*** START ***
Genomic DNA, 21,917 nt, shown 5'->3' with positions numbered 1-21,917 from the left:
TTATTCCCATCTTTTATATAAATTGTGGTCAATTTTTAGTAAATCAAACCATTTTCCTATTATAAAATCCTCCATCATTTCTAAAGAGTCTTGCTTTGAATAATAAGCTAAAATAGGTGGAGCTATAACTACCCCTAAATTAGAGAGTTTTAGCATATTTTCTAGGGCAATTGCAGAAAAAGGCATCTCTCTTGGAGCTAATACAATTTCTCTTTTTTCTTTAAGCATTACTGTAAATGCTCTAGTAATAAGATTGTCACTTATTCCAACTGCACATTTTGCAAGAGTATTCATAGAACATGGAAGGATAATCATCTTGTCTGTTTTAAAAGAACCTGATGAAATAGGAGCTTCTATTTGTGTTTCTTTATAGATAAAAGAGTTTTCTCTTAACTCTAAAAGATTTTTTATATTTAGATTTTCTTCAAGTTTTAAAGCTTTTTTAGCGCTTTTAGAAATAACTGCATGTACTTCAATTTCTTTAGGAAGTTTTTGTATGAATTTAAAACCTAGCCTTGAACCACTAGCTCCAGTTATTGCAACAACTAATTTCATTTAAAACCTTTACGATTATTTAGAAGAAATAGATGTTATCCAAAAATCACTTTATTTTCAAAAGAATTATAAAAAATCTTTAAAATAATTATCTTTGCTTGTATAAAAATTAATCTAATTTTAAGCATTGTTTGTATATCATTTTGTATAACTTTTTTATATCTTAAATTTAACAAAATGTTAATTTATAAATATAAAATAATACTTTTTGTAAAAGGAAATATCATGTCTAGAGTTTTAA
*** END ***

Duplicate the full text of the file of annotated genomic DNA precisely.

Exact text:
Genomic DNA, 21,917 nt, shown 5'->3' with positions numbered 1-21,917 from the left:
TTATTCCCATCTTTTATATAAATTGTGGTCAATTTTTAGTAAATCAAACCATTTTCCTATTATAAAATCCTCCATCATTTCTAAAGAGTCTTGCTTTGAATAATAAGCTAAAATAGGTGGAGCTATAACTACCCCTAAATTAGAGAGTTTTAGCATATTTTCTAGGGCAATTGCAGAAAAAGGCATCTCTCTTGGAGCTAATACAATTTCTCTTTTTTCTTTAAGCATTACTGTAAATGCTCTAGTAATAAGATTGTCACTTATTCCAACTGCACATTTTGCAAGAGTATTCATAGAACATGGAAGGATAATCATCTTGTCTGTTTTAAAAGAACCTGATGAAATAGGAGCTTCTATTTGTGTTTCTTTATAGATAAAAGAGTTTTCTCTTAACTCTAAAAGATTTTTTATATTTAGATTTTCTTCAAGTTTTAAAGCTTTTTTAGCGCTTTTAGAAATAACTGCATGTACTTCAATTTCTTTAGGAAGTTTTTGTATGAATTTAAAACCTAGCCTTGAACCACTAGCTCCAGTTATTGCAACAACTAATTTCATTTAAAACCTTTACGATTATTTAGAAGAAATAGATGTTATCCAAAAATCACTTTATTTTCAAAAGAATTATAAAAAATCTTTAAAATAATTATCTTTGCTTGTATAAAAATTAATCTAATTTTAAGCATTGTTTGTATATCATTTTGTATAACTTTTTTATATCTTAAATTTAACAAAATGTTAATTTATAAATATAAAATAATACTTTTTGTAAAAGGAAATATCATGTCTAGAGTTTTAA